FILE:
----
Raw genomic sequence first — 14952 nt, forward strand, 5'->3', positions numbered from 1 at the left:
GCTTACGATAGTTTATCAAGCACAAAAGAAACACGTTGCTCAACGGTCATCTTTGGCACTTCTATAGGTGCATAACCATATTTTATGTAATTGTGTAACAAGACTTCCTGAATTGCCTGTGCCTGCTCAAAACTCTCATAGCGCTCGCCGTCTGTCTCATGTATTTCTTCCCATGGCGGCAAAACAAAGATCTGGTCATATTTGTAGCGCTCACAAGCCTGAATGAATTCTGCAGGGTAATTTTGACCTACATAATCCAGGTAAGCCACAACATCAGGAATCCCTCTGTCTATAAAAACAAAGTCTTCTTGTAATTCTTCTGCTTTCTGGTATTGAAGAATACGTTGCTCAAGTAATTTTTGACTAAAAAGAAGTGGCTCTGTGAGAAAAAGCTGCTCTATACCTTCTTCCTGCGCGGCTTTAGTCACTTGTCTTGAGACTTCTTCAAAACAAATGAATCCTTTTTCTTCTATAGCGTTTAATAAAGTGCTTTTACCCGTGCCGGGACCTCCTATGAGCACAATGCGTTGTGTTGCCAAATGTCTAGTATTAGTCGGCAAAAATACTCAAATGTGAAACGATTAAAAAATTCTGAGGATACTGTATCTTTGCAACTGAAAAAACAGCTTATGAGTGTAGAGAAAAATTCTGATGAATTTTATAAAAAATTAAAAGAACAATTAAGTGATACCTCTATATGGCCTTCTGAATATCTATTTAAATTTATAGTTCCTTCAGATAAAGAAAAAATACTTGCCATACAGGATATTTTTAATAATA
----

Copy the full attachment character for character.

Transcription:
Raw genomic sequence first — 14952 nt, forward strand, 5'->3', positions numbered from 1 at the left:
GCTTACGATAGTTTATCAAGCACAAAAGAAACACGTTGCTCAACGGTCATCTTTGGCACTTCTATAGGTGCATAACCATATTTTATGTAATTGTGTAACAAGACTTCCTGAATTGCCTGTGCCTGCTCAAAACTCTCATAGCGCTCGCCGTCTGTCTCATGTATTTCTTCCCATGGCGGCAAAACAAAGATCTGGTCATATTTGTAGCGCTCACAAGCCTGAATGAATTCTGCAGGGTAATTTTGACCTACATAATCCAGGTAAGCCACAACATCAGGAATCCCTCTGTCTATAAAAACAAAGTCTTCTTGTAATTCTTCTGCTTTCTGGTATTGAAGAATACGTTGCTCAAGTAATTTTTGACTAAAAAGAAGTGGCTCTGTGAGAAAAAGCTGCTCTATACCTTCTTCCTGCGCGGCTTTAGTCACTTGTCTTGAGACTTCTTCAAAACAAATGAATCCTTTTTCTTCTATAGCGTTTAATAAAGTGCTTTTACCCGTGCCGGGACCTCCTATGAGCACAATGCGTTGTGTTGCCAAATGTCTAGTATTAGTCGGCAAAAATACTCAAATGTGAAACGATTAAAAAATTCTGAGGATACTGTATCTTTGCAACTGAAAAAACAGCTTATGAGTGTAGAGAAAAATTCTGATGAATTTTATAAAAAATTAAAAGAACAATTAAGTGATACCTCTATATGGCCTTCTGAATATCTATTTAAATTTATAGTTCCTTCAGATAAAGAAAAAATACTTGCCATACAGGATATTTTTAATAATA